I already posted my interview with Seth MacFarlane and stay tuned tomorrow for my conversation with Mila Kunis.
"Ted" opens on Friday, June 29.
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<p>Matthew McConoughey and Channing Tatum talk about their new movie &quot;Magic Mike.&quot;</p>

Matthew McConoughey and Channing Tatum talk about their new movie "Magic Mike."

Channing Tatum and Matthew McConaughey talk frankly about 'Magic Mike'

Have you ever had a big star ask you your sexuality on camera?

LOS ANGELES - Yes, as I sit down to do my interviews for "Magic Mike," I notice Matthew McConaughey has a bundle of $1 bills on his chair.  Why? I'm not entirely sure.  My guess is that it's a fun bit both McConaughey and Tatum have been having with the national press rotating through their TV room on this Friday afternoon.  But, as entertaining as Steven Soderbergh's latest film is, I have no intention of spending my short time with the gents waxing about, er, male waxing, picking the right thongs and what their favorite stripping number was.*

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Listen: Muse out-bombasts Queen on Olympic theme, 'Survival'

Soaring tune will be played during medal ceremonies in London

Muse goes for the gold on “Survival,” its theme for the 2012 Olympics, but falls far short.

The British group’s bombast makes Queen seem tame in comparison. There’s soaring strings, loud guitars, a short-lived jaunty piano melody, chanting, rhythmic changes, lead singer Matt Bellamy’s gritty, steely, high-pitched urgency and lots of other shenanigans going on all in search of a song.

“Survival” is a jawdropping exercise so overreaching in its attempt to create something grand and motivational that it’s almost hard to take it seriously. 

[More after the jump...]

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<p>Mary Murphy, Nigel Lythgoe and Cat Deeley of &quot;So You Think You Can Dance&quot;</p>

Mary Murphy, Nigel Lythgoe and Cat Deeley of "So You Think You Can Dance"

Credit: FOX

Recap: 'So You Think You Can Dance' - Meet the Top 20

Who made the cut and who was left crying?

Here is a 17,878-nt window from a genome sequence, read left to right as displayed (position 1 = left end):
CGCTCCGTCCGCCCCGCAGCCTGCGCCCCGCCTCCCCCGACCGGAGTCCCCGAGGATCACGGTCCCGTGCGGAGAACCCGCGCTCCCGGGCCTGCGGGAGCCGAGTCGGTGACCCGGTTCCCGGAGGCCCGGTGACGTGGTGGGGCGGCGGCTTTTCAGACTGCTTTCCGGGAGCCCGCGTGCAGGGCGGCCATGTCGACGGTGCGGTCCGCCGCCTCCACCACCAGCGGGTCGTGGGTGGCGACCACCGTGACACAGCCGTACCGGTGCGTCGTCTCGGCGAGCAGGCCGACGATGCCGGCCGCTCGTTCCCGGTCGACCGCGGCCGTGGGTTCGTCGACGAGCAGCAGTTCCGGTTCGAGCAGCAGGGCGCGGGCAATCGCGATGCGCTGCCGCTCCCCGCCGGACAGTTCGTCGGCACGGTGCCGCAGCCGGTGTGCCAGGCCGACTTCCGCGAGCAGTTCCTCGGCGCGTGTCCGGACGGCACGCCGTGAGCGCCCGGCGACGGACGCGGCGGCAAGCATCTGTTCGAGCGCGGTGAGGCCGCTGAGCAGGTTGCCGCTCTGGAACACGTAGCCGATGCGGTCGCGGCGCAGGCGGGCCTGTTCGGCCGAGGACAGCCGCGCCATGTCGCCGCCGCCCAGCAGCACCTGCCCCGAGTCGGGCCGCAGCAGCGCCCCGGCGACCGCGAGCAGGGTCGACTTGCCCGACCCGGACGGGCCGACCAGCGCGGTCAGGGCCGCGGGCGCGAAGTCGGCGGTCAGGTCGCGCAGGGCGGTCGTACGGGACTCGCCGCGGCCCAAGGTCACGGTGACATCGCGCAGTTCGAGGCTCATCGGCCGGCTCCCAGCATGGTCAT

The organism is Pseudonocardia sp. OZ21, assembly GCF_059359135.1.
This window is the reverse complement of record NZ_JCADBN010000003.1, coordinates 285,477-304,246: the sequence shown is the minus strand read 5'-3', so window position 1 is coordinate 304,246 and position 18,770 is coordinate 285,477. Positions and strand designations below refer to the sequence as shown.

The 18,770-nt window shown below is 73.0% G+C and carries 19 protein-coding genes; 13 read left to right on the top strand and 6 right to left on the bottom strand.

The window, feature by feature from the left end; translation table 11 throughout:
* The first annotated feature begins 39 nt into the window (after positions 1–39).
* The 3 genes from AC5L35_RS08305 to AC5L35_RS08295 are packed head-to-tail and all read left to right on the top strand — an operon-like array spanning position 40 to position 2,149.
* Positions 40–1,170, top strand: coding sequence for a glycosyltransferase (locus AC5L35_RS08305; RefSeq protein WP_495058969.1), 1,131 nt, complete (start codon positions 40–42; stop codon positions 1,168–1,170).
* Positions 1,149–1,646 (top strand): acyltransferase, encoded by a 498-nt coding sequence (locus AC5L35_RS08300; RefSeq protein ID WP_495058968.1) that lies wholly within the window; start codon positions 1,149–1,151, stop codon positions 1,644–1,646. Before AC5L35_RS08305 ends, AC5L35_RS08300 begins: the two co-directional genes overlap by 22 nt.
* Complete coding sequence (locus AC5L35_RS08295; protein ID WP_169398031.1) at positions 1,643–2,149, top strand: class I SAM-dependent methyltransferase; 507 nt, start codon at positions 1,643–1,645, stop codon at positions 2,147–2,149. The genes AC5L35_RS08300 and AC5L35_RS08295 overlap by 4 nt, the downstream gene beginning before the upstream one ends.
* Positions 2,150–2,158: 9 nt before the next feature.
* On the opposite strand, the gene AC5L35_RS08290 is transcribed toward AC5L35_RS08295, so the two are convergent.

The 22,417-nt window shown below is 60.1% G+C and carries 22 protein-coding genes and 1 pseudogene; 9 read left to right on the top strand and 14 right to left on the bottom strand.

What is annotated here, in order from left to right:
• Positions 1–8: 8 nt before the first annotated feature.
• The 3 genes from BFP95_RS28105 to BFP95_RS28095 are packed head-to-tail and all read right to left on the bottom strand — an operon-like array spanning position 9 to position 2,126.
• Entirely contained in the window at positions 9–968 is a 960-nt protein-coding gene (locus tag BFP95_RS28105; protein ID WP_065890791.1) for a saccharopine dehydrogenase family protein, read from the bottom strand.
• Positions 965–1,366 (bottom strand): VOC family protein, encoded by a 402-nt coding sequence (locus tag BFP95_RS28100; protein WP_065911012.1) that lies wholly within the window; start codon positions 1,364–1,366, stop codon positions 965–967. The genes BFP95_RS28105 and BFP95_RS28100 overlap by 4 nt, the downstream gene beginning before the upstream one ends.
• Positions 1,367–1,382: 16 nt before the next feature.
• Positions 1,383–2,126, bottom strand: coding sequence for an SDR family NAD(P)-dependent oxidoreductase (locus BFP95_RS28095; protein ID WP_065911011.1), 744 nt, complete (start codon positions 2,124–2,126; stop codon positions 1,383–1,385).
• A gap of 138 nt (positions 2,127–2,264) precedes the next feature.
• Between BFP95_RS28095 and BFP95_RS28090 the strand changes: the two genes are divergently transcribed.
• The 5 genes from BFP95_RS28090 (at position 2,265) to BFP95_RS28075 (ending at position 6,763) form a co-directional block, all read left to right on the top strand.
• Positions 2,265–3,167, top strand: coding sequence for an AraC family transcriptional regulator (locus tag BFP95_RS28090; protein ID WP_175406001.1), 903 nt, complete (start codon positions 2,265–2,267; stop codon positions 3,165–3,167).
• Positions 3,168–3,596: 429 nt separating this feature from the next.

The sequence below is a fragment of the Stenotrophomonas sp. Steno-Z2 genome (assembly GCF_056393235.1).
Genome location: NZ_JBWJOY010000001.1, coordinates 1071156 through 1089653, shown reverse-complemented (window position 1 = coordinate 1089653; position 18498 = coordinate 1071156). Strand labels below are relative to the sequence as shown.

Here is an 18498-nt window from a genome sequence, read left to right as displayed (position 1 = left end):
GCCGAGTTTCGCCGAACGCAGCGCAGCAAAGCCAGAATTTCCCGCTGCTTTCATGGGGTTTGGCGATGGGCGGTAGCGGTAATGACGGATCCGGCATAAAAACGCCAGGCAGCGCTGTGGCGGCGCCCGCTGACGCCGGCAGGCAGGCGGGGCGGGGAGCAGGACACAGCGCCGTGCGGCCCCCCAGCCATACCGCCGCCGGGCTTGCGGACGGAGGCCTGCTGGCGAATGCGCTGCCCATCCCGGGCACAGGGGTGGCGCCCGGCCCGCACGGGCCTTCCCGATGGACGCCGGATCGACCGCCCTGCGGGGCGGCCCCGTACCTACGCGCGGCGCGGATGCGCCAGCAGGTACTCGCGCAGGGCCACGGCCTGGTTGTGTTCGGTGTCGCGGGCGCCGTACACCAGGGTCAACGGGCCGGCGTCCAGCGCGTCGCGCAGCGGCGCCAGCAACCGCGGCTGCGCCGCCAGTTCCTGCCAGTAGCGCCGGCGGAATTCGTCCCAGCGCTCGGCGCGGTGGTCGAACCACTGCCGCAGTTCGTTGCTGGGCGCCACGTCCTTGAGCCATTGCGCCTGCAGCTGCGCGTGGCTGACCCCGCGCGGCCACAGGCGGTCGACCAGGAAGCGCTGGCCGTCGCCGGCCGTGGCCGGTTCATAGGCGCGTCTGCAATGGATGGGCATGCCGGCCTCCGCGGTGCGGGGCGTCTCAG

All things considered, that wasn't such a long preliminary process for Season 9 of "So You Think You Can Dance." I guess I'm only thinking relative to "American Idol," which took 13 episodes to get to the Top 24 this season. In contrast, this will be our sixth episode of the "SYTYCD" season and we're about to meet the Top 20.

Click through and join me for the entire protracted process.

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<p>Carly Rae Jespen</p>

Carly Rae Jespen

Carly Rae Jepsen's 'Call Me Maybe' rules on the Billboard Hot 100

Ellie Goulding makes it into the Top 10 after six months

Carly Rae Jepsen’s “Call Me Maybe” stays atop the Billboard 100 for a third week, as some other artists make moves into the Top 10.

The new artist influx into the Top 10 continues as Ellie Goulding’s “Lights”  moves 12-6. The song took 27 weeks to achieve the feat, setting a record for the longest rise by a female who was not crossing over from another format.

The other new entry into the Top 10 belongs to veteran Usher, whose “Scream” creeps up one spot to No. 10, to mark his 18th Top 10.

On the rest of the chart, Maroon 5’s “Payphone” featuring Wiz Khalifa climbs 3-2 switching places with Gotye’s “Somebody That I Used To Know.”

Katy Perry’s “Wide Awake” holds at No. 4, though may receive a boost from her movie, “Part of Me,” opening this week. Rihanna’s “Where Have Your Been” climbs 8-5.

The bottom half sees fun.’s “We Are Young” featuring Janelle Monae drop 5-7,  Nicki Minaj’s “Starships” fall 7-8 and One Direction’s “What Makes You Beautiful” slides 6-9.